If you think this star system looks a little crowded, that's because it contains all of the possible alien worlds found by the Kepler planet-hunting mission so far.

This animation made by Alex Parker, a postdoctoral researcher in planetary science at the Harvard-Smithsonian Centre for Astrophysics, shows all 2299 of the most likely planetary candidates found by Kepler up until 27th February 2012 as if they orbited just one star. Each planet is drawn to scale with the host star, and its colour represents an estimate of the planet's temperature.

Astronomers detect exoplanets by watching as they pass in front of the star they orbit. From the dip in light as the planet obscures the star during this transit, they can work out a planet's distance from its star and its size.

Parker explains how he made the animation:

I have illustrated the planet candidates as if they orbit a single star. Using a transit lightcurve, a planet's distance from a star and its radius are both measured in terms of the host stars' radius, and those relationships are preserved here. This means that for two planets of equal size, if one orbits a larger star it will be drawn smaller here. Similarly, because the orbital distances scale with the host stars' sizes, some planets orbit faster than others at a given distance from the star in the animation (when in reality, planets on circular orbits around a given star always orbit at the same speed at a given distance). These faster-moving planets are orbiting denser stars.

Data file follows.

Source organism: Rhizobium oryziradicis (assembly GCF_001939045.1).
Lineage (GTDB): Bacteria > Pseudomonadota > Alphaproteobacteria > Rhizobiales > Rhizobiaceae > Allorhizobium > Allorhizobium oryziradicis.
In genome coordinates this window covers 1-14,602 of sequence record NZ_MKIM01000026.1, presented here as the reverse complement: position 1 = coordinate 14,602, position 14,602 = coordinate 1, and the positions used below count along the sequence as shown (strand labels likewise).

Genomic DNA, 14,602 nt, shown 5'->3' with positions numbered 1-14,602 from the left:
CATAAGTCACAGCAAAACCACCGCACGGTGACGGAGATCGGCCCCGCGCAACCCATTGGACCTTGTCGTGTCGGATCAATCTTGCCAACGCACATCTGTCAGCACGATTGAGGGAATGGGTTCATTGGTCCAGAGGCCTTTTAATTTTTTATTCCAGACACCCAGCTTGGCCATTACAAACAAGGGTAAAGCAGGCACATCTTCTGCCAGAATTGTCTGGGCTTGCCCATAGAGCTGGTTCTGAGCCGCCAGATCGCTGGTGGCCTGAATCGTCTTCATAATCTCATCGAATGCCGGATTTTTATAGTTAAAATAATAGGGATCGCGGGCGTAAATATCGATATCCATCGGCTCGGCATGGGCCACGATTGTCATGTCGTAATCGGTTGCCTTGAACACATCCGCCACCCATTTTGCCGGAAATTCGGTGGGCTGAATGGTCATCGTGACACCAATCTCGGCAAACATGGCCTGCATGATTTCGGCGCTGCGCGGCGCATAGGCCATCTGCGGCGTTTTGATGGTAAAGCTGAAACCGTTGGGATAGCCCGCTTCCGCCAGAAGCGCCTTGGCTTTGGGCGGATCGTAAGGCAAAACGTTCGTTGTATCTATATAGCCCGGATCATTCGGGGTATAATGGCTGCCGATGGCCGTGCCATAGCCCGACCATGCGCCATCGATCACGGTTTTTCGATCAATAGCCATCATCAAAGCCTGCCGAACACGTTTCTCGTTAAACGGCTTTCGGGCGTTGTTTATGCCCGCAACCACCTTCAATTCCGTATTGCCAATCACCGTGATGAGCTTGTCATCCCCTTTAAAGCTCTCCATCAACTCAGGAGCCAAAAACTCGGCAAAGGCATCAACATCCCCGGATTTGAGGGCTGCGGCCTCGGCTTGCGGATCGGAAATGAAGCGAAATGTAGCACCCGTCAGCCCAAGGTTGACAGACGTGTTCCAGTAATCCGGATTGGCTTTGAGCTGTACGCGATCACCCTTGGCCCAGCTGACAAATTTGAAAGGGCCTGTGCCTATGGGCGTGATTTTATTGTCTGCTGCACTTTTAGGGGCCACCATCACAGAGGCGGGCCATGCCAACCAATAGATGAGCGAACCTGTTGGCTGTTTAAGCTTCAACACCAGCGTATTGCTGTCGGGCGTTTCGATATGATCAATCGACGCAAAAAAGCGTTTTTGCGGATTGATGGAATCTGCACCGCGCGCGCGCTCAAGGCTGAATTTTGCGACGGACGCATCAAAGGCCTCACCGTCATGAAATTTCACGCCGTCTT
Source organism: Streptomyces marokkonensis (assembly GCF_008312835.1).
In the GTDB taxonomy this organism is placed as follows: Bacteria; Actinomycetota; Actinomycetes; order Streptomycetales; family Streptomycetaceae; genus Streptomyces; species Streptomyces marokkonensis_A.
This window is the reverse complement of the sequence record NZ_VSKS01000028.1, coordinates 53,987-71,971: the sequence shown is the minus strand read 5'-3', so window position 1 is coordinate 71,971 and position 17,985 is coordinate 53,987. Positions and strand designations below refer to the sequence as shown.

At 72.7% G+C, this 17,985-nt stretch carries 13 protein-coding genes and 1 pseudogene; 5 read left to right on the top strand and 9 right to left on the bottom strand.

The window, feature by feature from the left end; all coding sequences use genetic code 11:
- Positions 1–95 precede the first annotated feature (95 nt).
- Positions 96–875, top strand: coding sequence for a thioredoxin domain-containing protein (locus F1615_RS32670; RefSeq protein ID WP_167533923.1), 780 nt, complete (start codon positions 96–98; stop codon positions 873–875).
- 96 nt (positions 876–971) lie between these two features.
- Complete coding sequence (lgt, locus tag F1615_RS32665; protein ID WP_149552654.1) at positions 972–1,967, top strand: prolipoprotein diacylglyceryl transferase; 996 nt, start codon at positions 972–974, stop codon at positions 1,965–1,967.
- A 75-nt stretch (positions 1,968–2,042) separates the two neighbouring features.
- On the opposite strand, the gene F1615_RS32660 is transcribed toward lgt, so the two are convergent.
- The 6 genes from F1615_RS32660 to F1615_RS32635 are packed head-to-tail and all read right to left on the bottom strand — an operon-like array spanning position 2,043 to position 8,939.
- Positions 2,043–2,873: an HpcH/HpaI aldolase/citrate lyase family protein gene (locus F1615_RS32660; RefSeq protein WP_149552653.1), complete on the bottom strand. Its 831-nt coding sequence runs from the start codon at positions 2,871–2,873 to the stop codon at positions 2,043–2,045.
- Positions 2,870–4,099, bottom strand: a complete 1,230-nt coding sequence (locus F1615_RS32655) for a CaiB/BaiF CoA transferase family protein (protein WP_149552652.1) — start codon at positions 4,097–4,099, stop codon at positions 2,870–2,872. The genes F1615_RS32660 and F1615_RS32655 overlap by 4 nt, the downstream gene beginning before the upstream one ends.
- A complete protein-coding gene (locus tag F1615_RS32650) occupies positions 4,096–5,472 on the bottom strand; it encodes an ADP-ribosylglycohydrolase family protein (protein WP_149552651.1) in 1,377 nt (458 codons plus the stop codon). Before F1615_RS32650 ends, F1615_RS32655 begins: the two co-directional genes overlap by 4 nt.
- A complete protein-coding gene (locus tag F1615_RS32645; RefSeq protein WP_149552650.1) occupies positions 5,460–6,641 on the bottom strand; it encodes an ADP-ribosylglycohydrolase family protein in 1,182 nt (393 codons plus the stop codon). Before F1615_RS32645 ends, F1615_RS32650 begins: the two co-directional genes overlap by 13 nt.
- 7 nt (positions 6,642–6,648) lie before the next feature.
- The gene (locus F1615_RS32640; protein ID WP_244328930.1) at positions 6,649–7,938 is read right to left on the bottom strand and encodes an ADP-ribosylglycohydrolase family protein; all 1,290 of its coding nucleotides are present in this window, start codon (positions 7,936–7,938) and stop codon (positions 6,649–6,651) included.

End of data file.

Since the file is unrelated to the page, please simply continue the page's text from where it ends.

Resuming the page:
If you prefer your candidate exoplanets in a list, you can also take a look at the full database - complete with details for each one. The full list actually includes several planets not in the animation above, because Parker didn't include some of the candiate planets that have already been flagged as likely false-positives. (NASA's Kepler mission site has a list of confirmed planet discoveries if you'd like something a little more certain.)

Some of the planet candidates in this animation will probably be ruled out as false positives in time, but the sheer number of them shows just how succesful Kepler has been since it started its search for alien worlds.